Ann Friedman thinks women should befriend their formidably accomplished peers as a feminist act. I agree. My way out of comparison is collaboration. I take as many opportunities as I can to work with smart, driven people. I don’t do this to vampire their success. I do this because collaborating on a lecture, article, panel presentation, journal issue, or some other project might result in something greater in combination than in isolation. In doing so, I’ve cultivated fulfilling relationships with amazing women because I recognize them as complicated people instead of objectify them as a tidy series of CV items. Of course, I’m mindful of how collaboration can exclude others or when collaboration isn’t mutually beneficial. But when I see a powerful woman wrestle with something heavy, I don’t just marvel at her strength and distance myself from it. I ask if she needs help shouldering the weight.

Part of why I love writing is because it gives me a tremendous excuse to disengage with the world outside and burrow inward. Being an only child equipped me well for hours of solitary play and invention. The song lyric that best captures my childhood is the line in the Pet Shop Boys’ “Left to My Own Devices” when Neil Tennant sings about being a lonely boy in a world of his own imagining. My only real use for nature was as a stage for my childhood fictions. I was 25 before I felt comfortable meeting strangers in my peer group. Writing is often a retreat for me because it’s easier to express myself on the page than in person. This becomes an untenable scholarly position when your research questions necessitate that you talk to people.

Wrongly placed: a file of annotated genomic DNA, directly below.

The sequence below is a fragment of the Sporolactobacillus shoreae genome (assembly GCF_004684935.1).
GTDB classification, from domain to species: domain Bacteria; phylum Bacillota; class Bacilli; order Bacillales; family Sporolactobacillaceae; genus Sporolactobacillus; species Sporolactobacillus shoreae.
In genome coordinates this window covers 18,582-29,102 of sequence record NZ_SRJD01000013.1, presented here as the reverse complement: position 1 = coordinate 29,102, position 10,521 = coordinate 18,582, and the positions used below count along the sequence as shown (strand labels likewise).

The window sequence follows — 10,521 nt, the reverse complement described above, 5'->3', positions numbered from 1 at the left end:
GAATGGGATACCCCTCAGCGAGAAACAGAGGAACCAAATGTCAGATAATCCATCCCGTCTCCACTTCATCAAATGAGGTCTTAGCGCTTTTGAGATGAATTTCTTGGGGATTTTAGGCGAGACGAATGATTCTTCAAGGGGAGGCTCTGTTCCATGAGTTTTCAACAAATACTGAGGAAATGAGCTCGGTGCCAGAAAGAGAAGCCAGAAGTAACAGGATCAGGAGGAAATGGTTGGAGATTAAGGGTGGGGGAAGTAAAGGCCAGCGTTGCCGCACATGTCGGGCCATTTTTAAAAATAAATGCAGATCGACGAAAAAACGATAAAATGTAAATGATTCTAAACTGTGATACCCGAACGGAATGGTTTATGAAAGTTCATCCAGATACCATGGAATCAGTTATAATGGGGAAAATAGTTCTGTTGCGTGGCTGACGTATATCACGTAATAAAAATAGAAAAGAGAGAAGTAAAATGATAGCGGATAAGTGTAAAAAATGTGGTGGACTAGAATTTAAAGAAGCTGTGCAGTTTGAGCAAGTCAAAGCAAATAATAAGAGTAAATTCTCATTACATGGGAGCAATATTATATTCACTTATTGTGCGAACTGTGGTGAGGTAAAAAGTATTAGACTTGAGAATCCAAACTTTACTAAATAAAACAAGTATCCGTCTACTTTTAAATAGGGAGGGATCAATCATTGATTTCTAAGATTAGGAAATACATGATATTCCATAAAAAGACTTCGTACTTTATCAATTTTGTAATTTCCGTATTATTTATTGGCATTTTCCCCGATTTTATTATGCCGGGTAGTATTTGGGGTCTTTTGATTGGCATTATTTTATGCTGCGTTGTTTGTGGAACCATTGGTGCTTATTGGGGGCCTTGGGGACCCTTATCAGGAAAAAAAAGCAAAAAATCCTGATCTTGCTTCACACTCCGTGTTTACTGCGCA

I recently defended my dissertation proposal and now have roughly two years to research and write a project about how industry professionals like booking agents, licensors, supervisors, and promoters bring music to television and how identity shapes their perceptions of their work. I have five case studies in place. I have trade discourse and other traces of industrial self-disclosure to look at. But I need to ask people questions and that can be a little scary. It’s scary for two reasons. First, it’s hard to create a set of questions that are open-ended and don’t presume particular answers yet can yield usable data. I can be good at it, perhaps in part because I only like to ask big questions with answers I can’t predict. But it’s also difficult to create an instant rapport with a stranger or acquaintance.